Gold Retreats Below $1,090/oz, Silver Drops Under $16.50/oz – 1/27/2010

by Bullion Prices Staff on January 27, 2010

US gold futures, and other precious metals, finished lower on Wednesday as the US dollar rallied against the euro and other world currencies. China’s move to slow lending (and growth) was again cited as a factor in moving the dollar and pulling down gold. By the end of the day, gold fell 1.3%, silver lost 2.5% and platinum declined 2.6%. New York precious metal figures follow:

  • Gold for April delivery fell $13.80 to close at $1,085.70 an ounce. It ranged from $1,103.30 to $1,085.60.

  • Silver for March delivery plummeted 42.0 cents to finish at $16.440 an ounce. It ranged from $16.965 to $16.425.

  • April platinum plunged $39.20 to end at $1,492.10 an ounce. It ranged from $1,537.00 to $1,491.10.

In PM London bullion prices, the benchmark gold price was fixed earlier in the North American day to $1,094.75 an ounce, which was an increase of $1.50 from Tuesday. Silver fell 5 cents to $16.740 an ounce. Platinum was settled at $1,519.00 an ounce for a gain of $7.00.

Notable bullion quotes follow:

"The gold market is still being hurt by indications of slightly tighter monetary policy in China,” James Steel, gold analyst at HSBC in New York, said on MarketWatch. "This year Chinese monetary changes seem to be gaining an influence in gold. We’re not only looking at the Fed as we used to."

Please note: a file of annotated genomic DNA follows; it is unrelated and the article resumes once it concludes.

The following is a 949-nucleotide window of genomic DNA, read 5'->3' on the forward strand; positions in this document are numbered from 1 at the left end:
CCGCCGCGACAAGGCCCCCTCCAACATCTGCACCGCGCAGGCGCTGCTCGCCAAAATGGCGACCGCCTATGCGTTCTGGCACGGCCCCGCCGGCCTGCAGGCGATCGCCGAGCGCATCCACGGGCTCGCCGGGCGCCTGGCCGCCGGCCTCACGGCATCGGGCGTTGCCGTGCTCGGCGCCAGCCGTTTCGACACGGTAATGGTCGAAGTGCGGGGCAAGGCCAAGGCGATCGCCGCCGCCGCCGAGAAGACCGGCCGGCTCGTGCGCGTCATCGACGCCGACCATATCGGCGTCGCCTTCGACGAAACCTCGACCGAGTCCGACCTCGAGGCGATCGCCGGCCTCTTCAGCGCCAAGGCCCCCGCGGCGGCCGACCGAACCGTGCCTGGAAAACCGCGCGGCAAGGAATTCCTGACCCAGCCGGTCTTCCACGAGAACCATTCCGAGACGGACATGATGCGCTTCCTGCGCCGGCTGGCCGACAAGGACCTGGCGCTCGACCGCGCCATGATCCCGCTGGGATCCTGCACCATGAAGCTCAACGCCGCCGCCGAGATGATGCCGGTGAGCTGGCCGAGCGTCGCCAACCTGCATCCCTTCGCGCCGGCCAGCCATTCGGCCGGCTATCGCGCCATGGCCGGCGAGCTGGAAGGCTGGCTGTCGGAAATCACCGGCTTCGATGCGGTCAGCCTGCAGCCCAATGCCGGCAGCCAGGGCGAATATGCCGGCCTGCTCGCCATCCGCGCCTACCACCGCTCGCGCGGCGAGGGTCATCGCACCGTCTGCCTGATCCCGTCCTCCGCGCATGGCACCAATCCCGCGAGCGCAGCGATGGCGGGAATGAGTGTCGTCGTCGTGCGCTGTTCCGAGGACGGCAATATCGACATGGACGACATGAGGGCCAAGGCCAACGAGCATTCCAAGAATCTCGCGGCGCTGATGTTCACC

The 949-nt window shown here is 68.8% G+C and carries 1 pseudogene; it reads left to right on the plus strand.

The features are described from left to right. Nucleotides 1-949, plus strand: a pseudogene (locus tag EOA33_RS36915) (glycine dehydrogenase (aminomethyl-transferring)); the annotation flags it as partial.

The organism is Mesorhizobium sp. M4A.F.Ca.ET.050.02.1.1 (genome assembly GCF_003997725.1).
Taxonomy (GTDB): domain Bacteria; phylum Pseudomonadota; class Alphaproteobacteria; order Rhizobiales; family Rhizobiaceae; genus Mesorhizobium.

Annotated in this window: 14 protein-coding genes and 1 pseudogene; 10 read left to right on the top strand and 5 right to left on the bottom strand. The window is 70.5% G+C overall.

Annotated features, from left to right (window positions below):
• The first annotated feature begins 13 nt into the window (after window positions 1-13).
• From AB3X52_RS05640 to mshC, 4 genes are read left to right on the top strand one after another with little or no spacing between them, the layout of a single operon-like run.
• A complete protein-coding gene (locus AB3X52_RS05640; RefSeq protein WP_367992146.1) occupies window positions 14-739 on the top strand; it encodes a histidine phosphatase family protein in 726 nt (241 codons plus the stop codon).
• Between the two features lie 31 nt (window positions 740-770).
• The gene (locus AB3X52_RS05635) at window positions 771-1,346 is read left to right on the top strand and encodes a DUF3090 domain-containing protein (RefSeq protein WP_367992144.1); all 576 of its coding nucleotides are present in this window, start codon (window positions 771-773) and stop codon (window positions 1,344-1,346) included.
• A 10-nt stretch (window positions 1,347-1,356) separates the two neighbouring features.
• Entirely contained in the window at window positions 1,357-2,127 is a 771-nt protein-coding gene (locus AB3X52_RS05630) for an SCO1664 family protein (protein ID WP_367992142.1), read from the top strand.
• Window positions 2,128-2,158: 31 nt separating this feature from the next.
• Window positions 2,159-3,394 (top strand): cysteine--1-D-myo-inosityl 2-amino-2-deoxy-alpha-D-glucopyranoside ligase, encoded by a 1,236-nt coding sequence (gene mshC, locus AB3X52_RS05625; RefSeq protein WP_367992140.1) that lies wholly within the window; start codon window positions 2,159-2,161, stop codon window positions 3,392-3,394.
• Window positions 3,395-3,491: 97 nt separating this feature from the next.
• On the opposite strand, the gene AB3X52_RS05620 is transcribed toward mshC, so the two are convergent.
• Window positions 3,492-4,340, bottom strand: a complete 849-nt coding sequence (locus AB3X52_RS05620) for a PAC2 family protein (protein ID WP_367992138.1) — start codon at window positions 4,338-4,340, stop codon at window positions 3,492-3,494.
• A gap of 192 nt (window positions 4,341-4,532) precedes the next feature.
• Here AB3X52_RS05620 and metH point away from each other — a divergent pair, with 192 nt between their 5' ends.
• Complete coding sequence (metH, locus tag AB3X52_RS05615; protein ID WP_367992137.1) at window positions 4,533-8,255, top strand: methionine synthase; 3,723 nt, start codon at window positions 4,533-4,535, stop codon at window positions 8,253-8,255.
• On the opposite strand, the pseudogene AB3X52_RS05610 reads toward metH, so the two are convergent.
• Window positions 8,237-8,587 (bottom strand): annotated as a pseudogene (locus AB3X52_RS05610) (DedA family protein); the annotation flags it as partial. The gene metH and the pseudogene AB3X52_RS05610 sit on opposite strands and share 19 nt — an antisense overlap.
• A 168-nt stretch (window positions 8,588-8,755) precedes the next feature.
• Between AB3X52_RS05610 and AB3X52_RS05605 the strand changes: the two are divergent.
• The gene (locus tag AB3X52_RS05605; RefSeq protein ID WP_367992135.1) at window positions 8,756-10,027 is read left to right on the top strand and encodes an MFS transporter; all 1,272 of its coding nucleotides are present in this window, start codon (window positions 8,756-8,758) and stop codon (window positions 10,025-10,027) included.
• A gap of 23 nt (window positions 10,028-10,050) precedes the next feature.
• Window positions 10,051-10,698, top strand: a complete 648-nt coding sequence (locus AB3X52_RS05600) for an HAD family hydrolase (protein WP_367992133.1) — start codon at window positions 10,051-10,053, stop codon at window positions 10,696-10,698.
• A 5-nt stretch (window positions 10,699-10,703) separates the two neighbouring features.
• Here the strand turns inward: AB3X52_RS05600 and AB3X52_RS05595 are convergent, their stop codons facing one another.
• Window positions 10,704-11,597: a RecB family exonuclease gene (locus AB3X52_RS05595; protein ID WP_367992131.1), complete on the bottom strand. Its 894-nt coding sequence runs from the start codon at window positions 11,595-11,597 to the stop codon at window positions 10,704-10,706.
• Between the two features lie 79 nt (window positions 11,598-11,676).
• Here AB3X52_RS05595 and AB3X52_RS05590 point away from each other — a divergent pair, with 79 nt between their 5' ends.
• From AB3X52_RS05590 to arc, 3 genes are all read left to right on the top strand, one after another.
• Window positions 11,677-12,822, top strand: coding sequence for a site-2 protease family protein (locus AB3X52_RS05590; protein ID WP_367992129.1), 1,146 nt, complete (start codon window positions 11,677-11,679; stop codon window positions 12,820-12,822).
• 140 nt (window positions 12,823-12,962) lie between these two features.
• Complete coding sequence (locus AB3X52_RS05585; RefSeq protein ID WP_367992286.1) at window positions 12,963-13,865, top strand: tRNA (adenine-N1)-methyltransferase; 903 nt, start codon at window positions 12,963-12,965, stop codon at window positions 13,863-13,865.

"On the bright side for gold, the nearing Year of the Tiger is making for an expected but welcome temporary boost in gold sales in China. Such demand is hopefully offsetting a portion of the lack of same on the part of the gold ETF niche — one that has not pulled its weight thus far in 2010," wrote Jon Nadler, senior analyst at Kitco Metals, Inc.

In related precious metals news, a closer look at United States Mint bullion sales from last year is now available. Demand was on fire, according to the newly released US Mint 2009 Annual Report. In Fiscal Year 2009, the US Mint recorded bullion sales of $1.69 billion dollars, which smashed the 2008 record level of $948.8 million by 78.6%.

"Our bullion sales approached $1.7 billion, our highest total ever and nearly 80 percent above last year’s sales revenue," US Mint Director Ed Moy stated in the annual report. "In FY 2008, bullion accounted for 34 percent of our total sales revenue. In FY 2009, it was 58 percent."

"We were able to meet demand for 22-karat gold and silver one-ounce bullion coins by the third quarter of FY 2009. Our West Point facility increased its output by 50 percent from last year, adding one bullion coining press but no additional personnel, while also achieving an improved safety record."

Gold, considered a hedge during times of high inflation and economic uncertainty, tends to follow oil and move opposite to the U.S. dollar. (New York crude-oil for March delivery declined $1.04, or 1.4 percent, to $73.67 a barrel.) A rising greenback makes dollar-denominated commodities, like bullion, more expensive for holders of other world currencies.

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